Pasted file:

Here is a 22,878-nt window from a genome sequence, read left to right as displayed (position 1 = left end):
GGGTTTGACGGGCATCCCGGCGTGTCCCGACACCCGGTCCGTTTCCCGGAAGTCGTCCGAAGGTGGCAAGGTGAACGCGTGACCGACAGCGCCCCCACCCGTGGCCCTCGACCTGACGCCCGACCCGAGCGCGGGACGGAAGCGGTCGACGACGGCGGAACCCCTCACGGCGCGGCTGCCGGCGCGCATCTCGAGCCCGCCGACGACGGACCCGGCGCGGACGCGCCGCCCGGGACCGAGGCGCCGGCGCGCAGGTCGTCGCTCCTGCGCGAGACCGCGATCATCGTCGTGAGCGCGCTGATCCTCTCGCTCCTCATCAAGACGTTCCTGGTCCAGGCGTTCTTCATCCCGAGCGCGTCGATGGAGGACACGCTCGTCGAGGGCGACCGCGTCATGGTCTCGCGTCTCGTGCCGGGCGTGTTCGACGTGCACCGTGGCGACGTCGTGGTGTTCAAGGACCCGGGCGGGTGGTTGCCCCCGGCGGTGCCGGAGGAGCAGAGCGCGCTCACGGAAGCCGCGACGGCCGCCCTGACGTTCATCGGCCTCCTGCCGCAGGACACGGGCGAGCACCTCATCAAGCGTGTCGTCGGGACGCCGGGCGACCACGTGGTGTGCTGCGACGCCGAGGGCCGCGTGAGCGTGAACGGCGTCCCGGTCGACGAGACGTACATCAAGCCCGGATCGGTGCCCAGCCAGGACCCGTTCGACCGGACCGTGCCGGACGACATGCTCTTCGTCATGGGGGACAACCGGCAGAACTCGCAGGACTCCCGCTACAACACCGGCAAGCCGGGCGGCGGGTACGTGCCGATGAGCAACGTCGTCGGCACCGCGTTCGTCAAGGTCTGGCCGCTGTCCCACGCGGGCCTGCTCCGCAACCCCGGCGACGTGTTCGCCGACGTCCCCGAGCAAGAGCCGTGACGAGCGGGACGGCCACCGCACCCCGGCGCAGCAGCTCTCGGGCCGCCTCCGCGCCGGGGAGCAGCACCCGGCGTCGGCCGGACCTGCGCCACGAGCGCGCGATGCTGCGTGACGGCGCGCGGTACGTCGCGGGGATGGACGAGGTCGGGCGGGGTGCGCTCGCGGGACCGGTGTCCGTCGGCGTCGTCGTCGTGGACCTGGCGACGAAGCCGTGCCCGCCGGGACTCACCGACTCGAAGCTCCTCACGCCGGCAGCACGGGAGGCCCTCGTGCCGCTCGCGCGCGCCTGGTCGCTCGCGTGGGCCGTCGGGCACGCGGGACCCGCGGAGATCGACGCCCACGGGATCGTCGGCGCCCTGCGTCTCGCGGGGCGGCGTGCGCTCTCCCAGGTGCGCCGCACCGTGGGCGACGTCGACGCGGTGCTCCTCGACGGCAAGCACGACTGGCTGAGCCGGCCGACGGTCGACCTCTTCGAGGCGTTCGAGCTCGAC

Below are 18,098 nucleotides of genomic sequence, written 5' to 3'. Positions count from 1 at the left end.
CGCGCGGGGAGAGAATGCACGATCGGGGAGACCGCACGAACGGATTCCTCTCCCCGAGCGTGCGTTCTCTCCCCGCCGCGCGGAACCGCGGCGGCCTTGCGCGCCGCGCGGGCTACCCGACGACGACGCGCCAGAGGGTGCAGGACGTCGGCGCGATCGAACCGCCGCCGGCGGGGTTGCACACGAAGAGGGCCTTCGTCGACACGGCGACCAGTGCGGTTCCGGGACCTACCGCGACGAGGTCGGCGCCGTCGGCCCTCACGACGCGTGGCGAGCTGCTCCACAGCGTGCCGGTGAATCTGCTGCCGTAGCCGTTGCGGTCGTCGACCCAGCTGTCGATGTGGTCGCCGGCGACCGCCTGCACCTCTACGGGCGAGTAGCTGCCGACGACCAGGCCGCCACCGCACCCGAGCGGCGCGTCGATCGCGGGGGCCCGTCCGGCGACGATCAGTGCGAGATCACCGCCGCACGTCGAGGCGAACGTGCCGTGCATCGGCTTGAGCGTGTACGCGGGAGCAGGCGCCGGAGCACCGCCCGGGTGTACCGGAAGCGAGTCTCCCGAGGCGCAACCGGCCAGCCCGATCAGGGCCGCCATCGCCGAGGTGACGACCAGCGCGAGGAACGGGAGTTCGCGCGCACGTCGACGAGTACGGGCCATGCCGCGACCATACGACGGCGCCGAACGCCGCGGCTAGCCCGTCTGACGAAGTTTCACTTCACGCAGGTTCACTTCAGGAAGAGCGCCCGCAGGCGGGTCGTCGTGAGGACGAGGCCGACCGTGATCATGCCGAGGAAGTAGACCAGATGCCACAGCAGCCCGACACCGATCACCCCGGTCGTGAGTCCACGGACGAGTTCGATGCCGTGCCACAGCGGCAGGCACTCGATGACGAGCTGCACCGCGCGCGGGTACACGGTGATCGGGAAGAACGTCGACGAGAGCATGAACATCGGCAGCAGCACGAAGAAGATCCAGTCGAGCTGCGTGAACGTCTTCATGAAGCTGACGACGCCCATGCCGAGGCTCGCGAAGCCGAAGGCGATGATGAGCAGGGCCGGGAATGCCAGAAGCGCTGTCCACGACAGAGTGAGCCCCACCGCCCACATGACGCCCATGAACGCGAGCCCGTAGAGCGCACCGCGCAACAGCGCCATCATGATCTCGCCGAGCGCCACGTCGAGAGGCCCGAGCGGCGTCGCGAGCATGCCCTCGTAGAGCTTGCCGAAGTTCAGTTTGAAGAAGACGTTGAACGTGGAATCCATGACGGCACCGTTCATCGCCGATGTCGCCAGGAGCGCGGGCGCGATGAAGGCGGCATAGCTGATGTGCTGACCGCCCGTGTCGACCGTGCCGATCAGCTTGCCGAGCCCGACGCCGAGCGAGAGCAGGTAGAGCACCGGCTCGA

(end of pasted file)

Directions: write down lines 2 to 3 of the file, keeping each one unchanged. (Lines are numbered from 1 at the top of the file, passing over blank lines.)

GGGTTTGACGGGCATCCCGGCGTGTCCCGACACCCGGTCCGTTTCCCGGAAGTCGTCCGAAGGTGGCAAGGTGAACGCGTGACCGACAGCGCCCCCACCCGTGGCCCTCGACCTGACGCCCGACCCGAGCGCGGGACGGAAGCGGTCGACGACGGCGGAACCCCTCACGGCGCGGCTGCCGGCGCGCATCTCGAGCCCGCCGACGACGGACCCGGCGCGGACGCGCCGCCCGGGACCGAGGCGCCGGCGCGCAGGTCGTCGCTCCTGCGCGAGACCGCGATCATCGTCGTGAGCGCGCTGATCCTCTCGCTCCTCATCAAGACGTTCCTGGTCCAGGCGTTCTTCATCCCGAGCGCGTCGATGGAGGACACGCTCGTCGAGGGCGACCGCGTCATGGTCTCGCGTCTCGTGCCGGGCGTGTTCGACGTGCACCGTGGCGACGTCGTGGTGTTCAAGGACCCGGGCGGGTGGTTGCCCCCGGCGGTGCCGGAGGAGCAGAGCGCGCTCACGGAAGCCGCGACGGCCGCCCTGACGTTCATCGGCCTCCTGCCGCAGGACACGGGCGAGCACCTCATCAAGCGTGTCGTCGGGACGCCGGGCGACCACGTGGTGTGCTGCGACGCCGAGGGCCGCGTGAGCGTGAACGGCGTCCCGGTCGACGAGACGTACATCAAGCCCGGATCGGTGCCCAGCCAGGACCCGTTCGACCGGACCGTGCCGGACGACATGCTCTTCGTCATGGGGGACAACCGGCAGAACTCGCAGGACTCCCGCTACAACACCGGCAAGCCGGGCGGCGGGTACGTGCCGATGAGCAACGTCGTCGGCACCGCGTTCGTCAAGGTCTGGCCGCTGTCCCACGCGGGCCTGCTCCGCAACCCCGGCGACGTGTTCGCCGACGTCCCCGAGCAAGAGCCGTGACGAGCGGGACGGCCACCGCACCCCGGCGCAGCAGCTCTCGGGCCGCCTCCGCGCCGGGGAGCAGCACCCGGCGTCGGCCGGACCTGCGCCACGAGCGCGCGATGCTGCGTGACGGCGCGCGGTACGTCGCGGGGATGGACGAGGTCGGGCGGGGTGCGCTCGCGGGACCGGTGTCCGTCGGCGTCGTCGTCGTGGACCTGGCGACGAAGCCGTGCCCGCCGGGACTCACCGACTCGAAGCTCCTCACGCCGGCAGCACGGGAGGCCCTCGTGCCGCTCGCGCGCGCCTGGTCGCTCGCGTGGGCCGTCGGGCACGCGGGACCCGCGGAGATCGACGCCCACGGGATCGTCGGCGCCCTGCGTCTCGCGGGGCGGCGTGCGCTCTCCCAGGTGCGCCGCACCGTGGGCGACGTCGACGCGGTGCTCCTCGACGGCAAGCACGACTGGCTGAGCCGGCCGACGGTCGACCTCTTCGAGGCGTTCGAGCTCGAC

Below are 18,098 nucleotides of genomic sequence, written 5' to 3'. Positions count from 1 at the left end.